Monday, December 31, 2012

Review of THE BEST QUESTION EVER by Andy Stanley

Rating: 5 out of 5

In light of a new year coming up or at anytime you find yourself at a new beginning, it would be a good idea to have an effective and efficient method for making decisions. We all have decisions in our past that we regret, and we may even be suffering the consequences of some of those decisions. Andy Stanley's book THE BEST QUESTION EVER is a helpful look at how to make wise decisions.

Stanley has a way of laying out things clearly and honestly. The book encourages to evaluate decisions in light of past experience, present circumstances, and future hopes and dreams. Stanley gives measure for living a life and making decisions that are more than just "not wrong." Just because something isn't wrong doesn't mean we should do it. Instead, we should look for the wise thing to do.

THE BEST QUESTION EVER is about drawing upon God's wisdom and living a life with few regrets.

Review copy provided by Waterbrook Multnomah through Blogging for Books

Review of the upcoming ALFRED HITCHCOCK'S MOVIE MAKING MASTER CLASS by Tony Lee Moral


5 out of 5

Alfred Hitchcock made a lot of great movies that have stood the test of time. I can’t say that I’ve seen very many of them, but I’m well aware of his influence on some of my favorite modern filmmakers. Tony Lee Moral takes the approach of learning about filmmaking by exploring Hitchcock's process and methods in his upcoming book ALFRED HITCHCOCK'S MOVIE MAKING MASTER CLASS.

Though the book explores Hitchcock's movies, the strength of the book is that Moral uses Hitchcock's approach to filmmaking to communicate a comprehensive look at all aspects of filmmaking from the original idea to the finished product. Hitchcock was a very involved filmmaker and had input in all aspects of his film, and this translates well into teaching about the different aspects of filmmaking in the book.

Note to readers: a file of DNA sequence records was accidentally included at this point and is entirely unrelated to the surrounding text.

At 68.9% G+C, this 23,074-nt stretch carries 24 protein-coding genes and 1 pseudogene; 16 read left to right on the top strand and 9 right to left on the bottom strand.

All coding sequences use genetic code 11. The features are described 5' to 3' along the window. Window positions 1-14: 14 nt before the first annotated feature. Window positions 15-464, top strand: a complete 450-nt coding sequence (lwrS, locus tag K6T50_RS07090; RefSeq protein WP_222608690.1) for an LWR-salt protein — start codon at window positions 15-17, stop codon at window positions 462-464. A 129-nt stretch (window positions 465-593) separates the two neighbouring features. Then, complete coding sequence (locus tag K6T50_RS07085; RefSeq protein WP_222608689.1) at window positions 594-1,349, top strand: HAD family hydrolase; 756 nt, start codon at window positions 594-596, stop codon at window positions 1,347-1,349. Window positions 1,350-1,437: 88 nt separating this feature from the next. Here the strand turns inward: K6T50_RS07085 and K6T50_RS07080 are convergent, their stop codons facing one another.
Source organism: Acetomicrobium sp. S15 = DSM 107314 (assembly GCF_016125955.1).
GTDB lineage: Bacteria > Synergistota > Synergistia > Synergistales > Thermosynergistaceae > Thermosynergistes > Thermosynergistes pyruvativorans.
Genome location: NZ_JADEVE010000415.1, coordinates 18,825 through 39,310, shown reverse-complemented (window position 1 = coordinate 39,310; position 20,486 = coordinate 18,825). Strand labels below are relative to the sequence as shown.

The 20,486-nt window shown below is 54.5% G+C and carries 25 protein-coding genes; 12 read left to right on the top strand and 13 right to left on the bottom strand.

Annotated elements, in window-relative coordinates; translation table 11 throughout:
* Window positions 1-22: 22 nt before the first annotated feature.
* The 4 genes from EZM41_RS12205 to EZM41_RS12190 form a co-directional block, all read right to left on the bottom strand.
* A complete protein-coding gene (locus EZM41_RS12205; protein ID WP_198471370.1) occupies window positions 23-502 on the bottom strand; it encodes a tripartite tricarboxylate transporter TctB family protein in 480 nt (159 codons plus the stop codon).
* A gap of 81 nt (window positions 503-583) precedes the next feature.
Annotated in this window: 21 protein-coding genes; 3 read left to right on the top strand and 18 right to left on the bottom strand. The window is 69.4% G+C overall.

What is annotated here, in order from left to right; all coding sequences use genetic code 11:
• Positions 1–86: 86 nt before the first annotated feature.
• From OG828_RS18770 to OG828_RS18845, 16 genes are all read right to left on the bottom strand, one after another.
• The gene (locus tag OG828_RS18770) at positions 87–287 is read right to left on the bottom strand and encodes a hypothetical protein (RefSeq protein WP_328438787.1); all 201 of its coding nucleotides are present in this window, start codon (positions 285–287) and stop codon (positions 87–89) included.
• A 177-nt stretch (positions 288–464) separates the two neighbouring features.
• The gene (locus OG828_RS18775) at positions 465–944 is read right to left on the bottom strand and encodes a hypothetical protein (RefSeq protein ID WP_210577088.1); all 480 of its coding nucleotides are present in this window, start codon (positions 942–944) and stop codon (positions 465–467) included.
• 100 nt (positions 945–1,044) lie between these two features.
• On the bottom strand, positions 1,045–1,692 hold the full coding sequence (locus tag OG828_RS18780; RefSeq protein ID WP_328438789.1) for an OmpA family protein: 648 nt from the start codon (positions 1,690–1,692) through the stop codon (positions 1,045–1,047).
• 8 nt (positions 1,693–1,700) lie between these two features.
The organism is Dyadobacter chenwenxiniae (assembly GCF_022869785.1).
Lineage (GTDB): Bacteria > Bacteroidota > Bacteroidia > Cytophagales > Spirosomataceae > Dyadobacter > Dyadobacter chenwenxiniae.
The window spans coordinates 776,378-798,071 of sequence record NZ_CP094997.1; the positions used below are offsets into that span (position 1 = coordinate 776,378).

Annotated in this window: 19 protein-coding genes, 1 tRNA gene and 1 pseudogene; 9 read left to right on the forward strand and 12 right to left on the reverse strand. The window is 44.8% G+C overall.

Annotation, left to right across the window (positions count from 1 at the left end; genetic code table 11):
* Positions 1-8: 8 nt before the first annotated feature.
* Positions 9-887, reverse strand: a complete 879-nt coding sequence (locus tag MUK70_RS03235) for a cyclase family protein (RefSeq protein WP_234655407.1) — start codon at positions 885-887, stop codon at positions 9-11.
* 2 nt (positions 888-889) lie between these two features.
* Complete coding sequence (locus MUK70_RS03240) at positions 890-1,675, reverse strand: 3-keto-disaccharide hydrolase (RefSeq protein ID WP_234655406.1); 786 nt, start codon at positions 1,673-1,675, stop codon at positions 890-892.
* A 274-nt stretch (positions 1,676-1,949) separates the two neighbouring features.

Some of the aspects that are particularly helpful from a Hitchcockian standpoint are the use of camera angles, cutting your movie to increase suspense, and the use of music. But the book also discusses working with actors and stages of story development.

ALFRED HITCHCOCK'S MOVIE MAKING MASTER CLASS is just what the title says it is, and film makers can learn much from walking through Moral's book.

Advance Review Copy provided by Michael Wiese Productions

Review of THE PANEM COMPANION by V. Arrow

Rating: 5 out of 5

Right before The Hunger Games movie came out I decided to finally sit down and read the books, and they quickly became one of my favorite book series I've ever read. When you get caught in a book's narrative the way The Hunger Games pulls you in, you hate to leave that world you've come to know so well through the story. V. Arrow, creator of the most well-known fan map of Panem, has written an unofficial guide to the series called THE PANEM COMPANION.